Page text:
As I sit down to write, I feel rotten. I've been coughing for days, I hurt all over, and I'm not confident that all the pieces of my brain are in working order. My most vivid goal for the day involves sipping tea and watching multiple episodes of Doctor Who.
Instead, I'm writing. The Olympics are ongoing and yesterday I watched a young woman do tricks on her way down a terribly dangerous slopeboarding course. Apparently, she has such a bad cold that her team has her quarantined outside the Olympic village. If it is the Olympics, you don't stay home and watch Doctor Who. You give more than you think you have racing headlong down a mountain.
Sometimes I talk to my college business students about days like this. I say: "What if you went to work in the state you are in now and it mattered? What would you do to find the energy and focus you needed to be at your best?" They usually look stumped for awhile, and then they start to notice that there are choices. Maybe they'd play music that pumps them up, or find a funny video to make them laugh. Maybe they'd take the stairs instead of the elevator. Maybe they would talk to someone with better energy and borrow some from the conversation.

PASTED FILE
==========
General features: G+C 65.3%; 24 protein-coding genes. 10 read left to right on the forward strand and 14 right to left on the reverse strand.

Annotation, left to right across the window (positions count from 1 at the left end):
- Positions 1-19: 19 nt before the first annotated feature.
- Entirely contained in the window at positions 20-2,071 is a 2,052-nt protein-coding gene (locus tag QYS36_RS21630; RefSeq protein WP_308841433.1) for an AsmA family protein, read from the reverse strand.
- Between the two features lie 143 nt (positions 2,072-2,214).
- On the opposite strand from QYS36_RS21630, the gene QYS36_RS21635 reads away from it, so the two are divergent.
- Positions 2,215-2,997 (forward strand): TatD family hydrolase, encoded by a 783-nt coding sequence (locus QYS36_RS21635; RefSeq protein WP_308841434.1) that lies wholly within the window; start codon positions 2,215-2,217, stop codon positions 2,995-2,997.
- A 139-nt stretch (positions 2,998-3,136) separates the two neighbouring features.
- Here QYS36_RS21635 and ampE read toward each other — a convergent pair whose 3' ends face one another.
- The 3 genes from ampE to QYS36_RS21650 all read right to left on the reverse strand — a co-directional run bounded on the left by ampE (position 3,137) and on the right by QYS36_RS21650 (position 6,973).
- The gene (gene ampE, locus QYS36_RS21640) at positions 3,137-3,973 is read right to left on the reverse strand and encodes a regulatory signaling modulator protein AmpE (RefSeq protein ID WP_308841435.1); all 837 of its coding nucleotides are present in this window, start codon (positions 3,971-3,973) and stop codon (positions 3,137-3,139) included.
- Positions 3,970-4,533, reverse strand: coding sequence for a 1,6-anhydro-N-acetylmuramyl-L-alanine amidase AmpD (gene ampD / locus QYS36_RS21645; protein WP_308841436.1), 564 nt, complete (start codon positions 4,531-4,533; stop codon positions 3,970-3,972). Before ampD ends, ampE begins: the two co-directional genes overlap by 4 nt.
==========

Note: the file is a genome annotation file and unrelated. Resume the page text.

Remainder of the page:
There are lots of ways to find what you need to do what you want to do. It begins with the determination to show up and be your best.
Later, I will watch Doctor Who. Rest is part of being at my best for the long haul. For the moment, my head is clear enough to be grateful for all the hours of practice I put into managing my own state so that I can teach others to have better choices about theirs. Neurolinguistic programming always begins with checking in with oneself and making the changes that will make a difference.